Bornean Orangutans live a semi-solitary life and rarely aggregate in groups. Males are the dispersing sex: upon reaching sexual maturity (at 10–12 years old), they leave the area where they were born to establish large territories covering several hundred hectares. Females’ territories are smaller, with actual size depending on forest type and availability of food resources. Bornean Orangutans are very slow breeders and produce on average one offspring every 6–8 years, which explains their extreme sensitivity to hunting pressure. Females reach maturity at 10–15 years old; they generally give birth to a single infant after a gestation period of approximately 254 days (Kingsley 1981).

Systems:Terrestrial
Continuing decline in area, extent and/or quality of habitat:Yes
Generation Length (years):25
Movement patterns:Not a Migrant

Use and Trade [top]

Use and Trade: For information on use and trade, see under Threats.

Threats [top]

Major Threat(s): Major threats include:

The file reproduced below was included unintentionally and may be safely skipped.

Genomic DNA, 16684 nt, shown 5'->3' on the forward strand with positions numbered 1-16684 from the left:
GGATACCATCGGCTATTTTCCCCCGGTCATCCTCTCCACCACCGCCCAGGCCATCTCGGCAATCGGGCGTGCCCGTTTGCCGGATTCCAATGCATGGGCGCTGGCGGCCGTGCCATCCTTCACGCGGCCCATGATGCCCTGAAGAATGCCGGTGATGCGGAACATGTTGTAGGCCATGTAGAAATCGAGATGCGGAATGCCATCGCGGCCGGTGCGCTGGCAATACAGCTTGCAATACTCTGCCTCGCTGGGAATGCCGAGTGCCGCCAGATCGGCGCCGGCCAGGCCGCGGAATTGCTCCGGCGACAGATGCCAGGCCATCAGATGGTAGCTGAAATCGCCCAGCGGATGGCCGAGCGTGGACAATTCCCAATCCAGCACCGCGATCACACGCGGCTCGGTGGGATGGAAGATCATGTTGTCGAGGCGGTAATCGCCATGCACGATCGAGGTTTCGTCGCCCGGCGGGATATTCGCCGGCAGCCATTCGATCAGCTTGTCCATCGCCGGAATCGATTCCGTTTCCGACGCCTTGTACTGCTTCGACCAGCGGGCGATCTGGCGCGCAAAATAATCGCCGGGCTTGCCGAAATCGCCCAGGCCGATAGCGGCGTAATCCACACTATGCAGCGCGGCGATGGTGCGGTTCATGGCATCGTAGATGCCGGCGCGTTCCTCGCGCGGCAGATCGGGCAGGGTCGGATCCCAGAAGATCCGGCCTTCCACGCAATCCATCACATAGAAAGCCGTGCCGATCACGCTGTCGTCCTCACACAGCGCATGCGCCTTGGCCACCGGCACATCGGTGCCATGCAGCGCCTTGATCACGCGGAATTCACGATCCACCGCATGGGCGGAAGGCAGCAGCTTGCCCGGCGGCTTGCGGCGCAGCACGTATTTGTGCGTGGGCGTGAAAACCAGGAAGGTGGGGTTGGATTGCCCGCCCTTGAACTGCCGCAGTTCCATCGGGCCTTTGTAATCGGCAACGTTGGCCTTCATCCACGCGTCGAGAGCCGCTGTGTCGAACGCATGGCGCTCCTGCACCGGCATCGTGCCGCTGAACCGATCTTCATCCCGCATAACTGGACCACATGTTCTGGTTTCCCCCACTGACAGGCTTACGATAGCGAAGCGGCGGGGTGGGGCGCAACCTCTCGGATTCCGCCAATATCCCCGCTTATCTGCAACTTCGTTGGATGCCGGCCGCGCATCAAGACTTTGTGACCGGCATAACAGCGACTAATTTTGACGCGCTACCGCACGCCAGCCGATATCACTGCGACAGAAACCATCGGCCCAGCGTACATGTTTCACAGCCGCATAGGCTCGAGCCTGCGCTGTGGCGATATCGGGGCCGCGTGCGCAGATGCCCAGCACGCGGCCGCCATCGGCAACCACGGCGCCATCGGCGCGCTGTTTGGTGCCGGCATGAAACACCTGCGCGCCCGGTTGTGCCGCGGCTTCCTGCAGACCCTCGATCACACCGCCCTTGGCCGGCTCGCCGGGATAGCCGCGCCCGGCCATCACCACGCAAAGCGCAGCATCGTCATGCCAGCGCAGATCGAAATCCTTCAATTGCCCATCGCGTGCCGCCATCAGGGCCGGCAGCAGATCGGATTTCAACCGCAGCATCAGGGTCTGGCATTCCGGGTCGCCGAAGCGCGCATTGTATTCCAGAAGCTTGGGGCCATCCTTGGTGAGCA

1. Habitat loss. Between 2000 and 2010, the mean annual rate of deforestation for Borneo was 3,234 km2 per year (Gaveau et al. 2014). Assuming a similar deforestation rate in the future, 32,000 km2 of forest could be lost by 2020; 129,000 km2 by 2050 and 226,000 km2 by 2080 (Wich et al. 2015). In the early 2010s, only 22% of the current Bornean Orangutan distribution was located in protected areas (Wich et al. 2012). Approximately a third of the entire Bornean orangutan range was in commercial forest reserves exploited for timber, and about 45% was in forest areas earmarked for conversion to agriculture or other land uses. A business-as-usual scenario, whereby non-protected forests would be converted along the lines of current development plans, will result in the loss of more than half of the current orangutan range on the island of Borneo in the next 50 years or so.